Business Maverick


High-frequency data suggests post-lockdown recoveries are running out of steam

High-frequency data suggests post-lockdown recoveries are running out of steam
South Africa and the global recovery are set to remain in uncharted territory for some time to come. (Image: Adobestock)

Everyone is looking for the light at the end of the economic tunnel. But you can’t see it if you are looking at data that is months old. So economists are tapping into a colourful array of high-frequency data sets that provide some clarity on what is happening now-ish. Many of these indicators are pointing to a slowdown in momentum after a convincing post-lockdown rebound.

High-frequency economic indicators are confirming that the V-shaped recoveries that have manifested in many economies emerging from lockdowns may be losing momentum as we head towards the fourth quarter. 

Given the nature of the Covid-19 pandemic, where certain economic activities have been much harder hit than others, the recovery is understandably proving patchy across sectors, but conditions are changing quickly. For that reason, analysts have widened their scope of indicators to a broad range of alternative, high-frequency data that gives them a more immediate picture of where economies are showing signs of life and where they are not. 

Conventional economic data tends to show what happened a few months ago, which is not as helpful as indicators that capture what is happening in the here and now. Manufacturing, mining, and electricity data released recently, for instance, only showed what happened in July. Retail sales and wholesale sales for July are due for release this week. Next week, tourism accommodation figures for July should be available. Then, the August credit and money supply data, which are vital indicators, will only be published at the end of the month. 

For more recent data that indicates how the economy is faring, Sanlam Investments economist Arthur Kamp says his go-to statistics are the Purchasing Managers’ Index (PMI) series, which gives him an early indication of economic trends; car sales, also a popular leading indicator; air passenger numbers, useful in a Covid-19 context, and, less well known, the BankservAfrica Economic Transactions Index.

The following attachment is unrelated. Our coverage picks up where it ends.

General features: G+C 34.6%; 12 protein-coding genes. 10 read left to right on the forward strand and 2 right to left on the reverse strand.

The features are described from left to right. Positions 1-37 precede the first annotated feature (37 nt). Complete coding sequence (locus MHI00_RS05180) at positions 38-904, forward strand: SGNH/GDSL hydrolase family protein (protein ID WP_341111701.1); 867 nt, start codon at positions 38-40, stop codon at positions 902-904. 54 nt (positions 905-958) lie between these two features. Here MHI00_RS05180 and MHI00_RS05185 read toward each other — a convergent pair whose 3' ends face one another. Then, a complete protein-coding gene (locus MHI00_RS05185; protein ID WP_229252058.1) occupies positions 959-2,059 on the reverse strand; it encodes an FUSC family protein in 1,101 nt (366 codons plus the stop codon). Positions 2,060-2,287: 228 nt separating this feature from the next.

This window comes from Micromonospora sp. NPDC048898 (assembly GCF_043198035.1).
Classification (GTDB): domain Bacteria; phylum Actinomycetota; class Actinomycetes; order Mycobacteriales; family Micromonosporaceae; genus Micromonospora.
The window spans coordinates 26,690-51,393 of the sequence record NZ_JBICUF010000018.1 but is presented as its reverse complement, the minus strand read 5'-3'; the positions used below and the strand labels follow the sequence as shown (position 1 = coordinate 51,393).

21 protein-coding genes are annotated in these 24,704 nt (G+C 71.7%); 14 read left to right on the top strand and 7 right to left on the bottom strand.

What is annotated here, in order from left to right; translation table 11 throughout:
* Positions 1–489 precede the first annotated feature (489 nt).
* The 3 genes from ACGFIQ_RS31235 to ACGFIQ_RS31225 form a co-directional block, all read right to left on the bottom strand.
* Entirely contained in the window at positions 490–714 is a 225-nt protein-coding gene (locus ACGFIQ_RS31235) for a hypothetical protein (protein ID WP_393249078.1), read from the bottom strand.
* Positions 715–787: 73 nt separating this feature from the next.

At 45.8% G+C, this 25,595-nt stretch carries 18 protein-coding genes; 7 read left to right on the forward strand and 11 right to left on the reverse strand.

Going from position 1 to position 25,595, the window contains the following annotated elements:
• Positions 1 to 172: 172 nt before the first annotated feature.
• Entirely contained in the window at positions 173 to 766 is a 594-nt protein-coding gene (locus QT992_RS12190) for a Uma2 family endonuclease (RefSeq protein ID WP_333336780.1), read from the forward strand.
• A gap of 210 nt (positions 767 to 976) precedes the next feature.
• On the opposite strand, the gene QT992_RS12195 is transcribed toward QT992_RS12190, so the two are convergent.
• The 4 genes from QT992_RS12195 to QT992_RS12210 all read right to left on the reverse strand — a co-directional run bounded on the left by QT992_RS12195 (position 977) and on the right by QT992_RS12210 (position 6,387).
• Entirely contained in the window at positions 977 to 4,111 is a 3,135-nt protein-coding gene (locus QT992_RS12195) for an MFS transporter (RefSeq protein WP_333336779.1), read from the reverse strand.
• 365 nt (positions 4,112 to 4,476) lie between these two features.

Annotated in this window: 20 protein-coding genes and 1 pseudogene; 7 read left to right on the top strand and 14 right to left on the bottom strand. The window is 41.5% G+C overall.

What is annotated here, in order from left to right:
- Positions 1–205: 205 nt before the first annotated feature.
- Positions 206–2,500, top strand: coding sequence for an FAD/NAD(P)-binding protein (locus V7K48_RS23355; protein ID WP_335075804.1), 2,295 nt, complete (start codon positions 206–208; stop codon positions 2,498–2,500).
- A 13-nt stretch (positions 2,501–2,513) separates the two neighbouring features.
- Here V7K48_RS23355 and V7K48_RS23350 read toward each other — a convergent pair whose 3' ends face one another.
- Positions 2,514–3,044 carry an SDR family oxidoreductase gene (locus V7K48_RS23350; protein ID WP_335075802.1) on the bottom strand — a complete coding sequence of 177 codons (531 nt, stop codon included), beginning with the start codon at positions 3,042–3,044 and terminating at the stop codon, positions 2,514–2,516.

The PMI output index recorded a strong bounce from May through to August. So too did the ratio of PMI new orders to inventory, Kamp says. Car sales were positive month-on-month in August but remained well below their pre-pandemic level, he points out. The number of domestic air passengers increased from zero in May 2020 to 372,813 in August 2020. But, he notes, this remains a long way off from the 2.5 million recorded in August last year. 

The BankservAfrica Economic Transactions Index reflects transactions that have been processed through the national payments system. Kamp says that since May the index has shown solid increases in transactions, rallying from its April low, when the value of transactions bottomed at R679.4-billion. It has since increased to almost R900-billion in August. (Graph1)

 For even more up-to-date data, Kamp uses Google Community Mobility Maps. He notes that the data is just a few days old and gives a reasonable idea of what is happening in September. It tracks retail and entertainment, pharmaceutical and groceries, workplaces, transport hubs, parks and residential. 

“Generally, the data points to a strong bounce, notably in retail, including groceries and pharmaceutical, beginning in May, although momentum has slowed following the initial gains.” 

Overall, he says, the data points to a strong bounce in the third quarter after the second-quarter collapse. But activity and income levels are likely to remain below their pre-pandemic levels for an extended period. One key sector that is still lagging behind the broader economic rebound is tourism and accommodation. 

Investec economist Annabel Bishop agrees that the SA economy is “showing a few green shoots”. Recently released mining and manufacturing data already herald recovery off the lows reached in the second quarter; however, year-on-year increases are still “materially weakened”. For the first two months of the third quarter, she notes, South Africa’s PMI has been well above 50, signifying neutral levels of economic activity. 

Looking ahead, BNP Paribas economist Jeff Schultz has a particularly sombre view of South Africa’s economic outlook, saying it is more pessimistic than the consensus on both the extent of the economic downturn and the pace of recovery. 

He hasn’t changed his growth forecast, expecting an 8.5% GDP contraction in 2020, followed by a modest 2.5% increase in 2021. Schultz doesn’t expect GDP to return to pre-crisis levels until 2024, attributing the long road to recovery on “weak ‘animal spirits’ (keeping fixed investment weak for longer), unstable electricity supply and a large knock to an already fragile labour market”.